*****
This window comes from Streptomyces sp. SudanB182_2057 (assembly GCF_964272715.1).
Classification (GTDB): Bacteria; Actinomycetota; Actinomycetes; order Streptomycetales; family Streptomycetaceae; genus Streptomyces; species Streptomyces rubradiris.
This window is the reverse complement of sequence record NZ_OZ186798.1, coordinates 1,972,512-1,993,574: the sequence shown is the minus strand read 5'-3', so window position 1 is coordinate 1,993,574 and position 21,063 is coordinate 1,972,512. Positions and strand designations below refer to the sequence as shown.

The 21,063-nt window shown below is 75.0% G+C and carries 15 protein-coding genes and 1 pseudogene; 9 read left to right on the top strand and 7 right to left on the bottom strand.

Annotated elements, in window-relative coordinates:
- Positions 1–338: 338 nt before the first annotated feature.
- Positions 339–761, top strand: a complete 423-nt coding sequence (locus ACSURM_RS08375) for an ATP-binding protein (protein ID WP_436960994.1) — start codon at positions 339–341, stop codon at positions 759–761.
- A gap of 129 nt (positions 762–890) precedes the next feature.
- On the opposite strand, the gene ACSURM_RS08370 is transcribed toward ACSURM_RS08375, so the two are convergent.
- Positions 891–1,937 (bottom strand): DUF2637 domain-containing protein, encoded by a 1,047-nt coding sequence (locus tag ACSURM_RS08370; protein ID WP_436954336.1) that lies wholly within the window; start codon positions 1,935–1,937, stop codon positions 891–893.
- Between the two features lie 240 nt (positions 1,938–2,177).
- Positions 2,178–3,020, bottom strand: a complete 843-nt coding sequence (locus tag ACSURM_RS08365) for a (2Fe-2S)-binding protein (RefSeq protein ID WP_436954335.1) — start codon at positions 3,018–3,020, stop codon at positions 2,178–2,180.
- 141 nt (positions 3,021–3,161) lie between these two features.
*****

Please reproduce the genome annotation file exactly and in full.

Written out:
This window comes from Streptomyces sp. SudanB182_2057 (assembly GCF_964272715.1).
Classification (GTDB): Bacteria; Actinomycetota; Actinomycetes; order Streptomycetales; family Streptomycetaceae; genus Streptomyces; species Streptomyces rubradiris.
This window is the reverse complement of sequence record NZ_OZ186798.1, coordinates 1,972,512-1,993,574: the sequence shown is the minus strand read 5'-3', so window position 1 is coordinate 1,993,574 and position 21,063 is coordinate 1,972,512. Positions and strand designations below refer to the sequence as shown.

The 21,063-nt window shown below is 75.0% G+C and carries 15 protein-coding genes and 1 pseudogene; 9 read left to right on the top strand and 7 right to left on the bottom strand.

Annotated elements, in window-relative coordinates:
- Positions 1–338: 338 nt before the first annotated feature.
- Positions 339–761, top strand: a complete 423-nt coding sequence (locus ACSURM_RS08375) for an ATP-binding protein (protein ID WP_436960994.1) — start codon at positions 339–341, stop codon at positions 759–761.
- A gap of 129 nt (positions 762–890) precedes the next feature.
- On the opposite strand, the gene ACSURM_RS08370 is transcribed toward ACSURM_RS08375, so the two are convergent.
- Positions 891–1,937 (bottom strand): DUF2637 domain-containing protein, encoded by a 1,047-nt coding sequence (locus tag ACSURM_RS08370; protein ID WP_436954336.1) that lies wholly within the window; start codon positions 1,935–1,937, stop codon positions 891–893.
- Between the two features lie 240 nt (positions 1,938–2,177).
- Positions 2,178–3,020, bottom strand: a complete 843-nt coding sequence (locus tag ACSURM_RS08365) for a (2Fe-2S)-binding protein (RefSeq protein ID WP_436954335.1) — start codon at positions 3,018–3,020, stop codon at positions 2,178–2,180.
- 141 nt (positions 3,021–3,161) lie between these two features.